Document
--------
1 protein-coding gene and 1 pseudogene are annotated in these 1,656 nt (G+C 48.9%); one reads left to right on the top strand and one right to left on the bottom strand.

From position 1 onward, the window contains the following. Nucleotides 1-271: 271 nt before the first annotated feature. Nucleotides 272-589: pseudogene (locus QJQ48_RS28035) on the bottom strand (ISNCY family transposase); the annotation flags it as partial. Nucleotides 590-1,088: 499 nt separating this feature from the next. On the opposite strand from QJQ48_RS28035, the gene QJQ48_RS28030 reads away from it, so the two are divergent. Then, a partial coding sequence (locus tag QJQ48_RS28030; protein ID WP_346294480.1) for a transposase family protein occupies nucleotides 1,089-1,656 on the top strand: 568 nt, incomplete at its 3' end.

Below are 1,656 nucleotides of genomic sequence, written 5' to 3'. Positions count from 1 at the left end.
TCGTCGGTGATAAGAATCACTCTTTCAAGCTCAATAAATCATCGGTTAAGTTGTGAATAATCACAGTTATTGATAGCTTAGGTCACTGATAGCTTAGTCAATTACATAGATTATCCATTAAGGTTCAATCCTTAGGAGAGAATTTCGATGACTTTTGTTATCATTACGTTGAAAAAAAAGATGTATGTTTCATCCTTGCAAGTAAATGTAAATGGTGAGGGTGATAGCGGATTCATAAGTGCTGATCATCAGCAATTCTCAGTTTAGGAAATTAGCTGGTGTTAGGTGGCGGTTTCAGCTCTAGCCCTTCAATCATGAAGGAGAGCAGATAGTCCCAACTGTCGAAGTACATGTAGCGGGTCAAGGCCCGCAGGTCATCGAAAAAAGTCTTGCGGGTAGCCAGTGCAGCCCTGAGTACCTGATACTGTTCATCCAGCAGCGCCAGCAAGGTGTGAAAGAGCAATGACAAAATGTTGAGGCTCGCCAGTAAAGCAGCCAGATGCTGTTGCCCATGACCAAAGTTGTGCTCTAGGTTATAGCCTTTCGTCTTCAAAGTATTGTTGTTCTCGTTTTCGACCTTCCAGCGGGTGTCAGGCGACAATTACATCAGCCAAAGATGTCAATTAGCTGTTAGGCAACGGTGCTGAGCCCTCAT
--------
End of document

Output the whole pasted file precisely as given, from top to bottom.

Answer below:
1 protein-coding gene and 1 pseudogene are annotated in these 1,656 nt (G+C 48.9%); one reads left to right on the top strand and one right to left on the bottom strand.

From position 1 onward, the window contains the following. Nucleotides 1-271: 271 nt before the first annotated feature. Nucleotides 272-589: pseudogene (locus QJQ48_RS28035) on the bottom strand (ISNCY family transposase); the annotation flags it as partial. Nucleotides 590-1,088: 499 nt separating this feature from the next. On the opposite strand from QJQ48_RS28035, the gene QJQ48_RS28030 reads away from it, so the two are divergent. Then, a partial coding sequence (locus tag QJQ48_RS28030; protein ID WP_346294480.1) for a transposase family protein occupies nucleotides 1,089-1,656 on the top strand: 568 nt, incomplete at its 3' end.

Below are 1,656 nucleotides of genomic sequence, written 5' to 3'. Positions count from 1 at the left end.
TCGTCGGTGATAAGAATCACTCTTTCAAGCTCAATAAATCATCGGTTAAGTTGTGAATAATCACAGTTATTGATAGCTTAGGTCACTGATAGCTTAGTCAATTACATAGATTATCCATTAAGGTTCAATCCTTAGGAGAGAATTTCGATGACTTTTGTTATCATTACGTTGAAAAAAAAGATGTATGTTTCATCCTTGCAAGTAAATGTAAATGGTGAGGGTGATAGCGGATTCATAAGTGCTGATCATCAGCAATTCTCAGTTTAGGAAATTAGCTGGTGTTAGGTGGCGGTTTCAGCTCTAGCCCTTCAATCATGAAGGAGAGCAGATAGTCCCAACTGTCGAAGTACATGTAGCGGGTCAAGGCCCGCAGGTCATCGAAAAAAGTCTTGCGGGTAGCCAGTGCAGCCCTGAGTACCTGATACTGTTCATCCAGCAGCGCCAGCAAGGTGTGAAAGAGCAATGACAAAATGTTGAGGCTCGCCAGTAAAGCAGCCAGATGCTGTTGCCCATGACCAAAGTTGTGCTCTAGGTTATAGCCTTTCGTCTTCAAAGTATTGTTGTTCTCGTTTTCGACCTTCCAGCGGGTGTCAGGCGACAATTACATCAGCCAAAGATGTCAATTAGCTGTTAGGCAACGGTGCTGAGCCCTCAT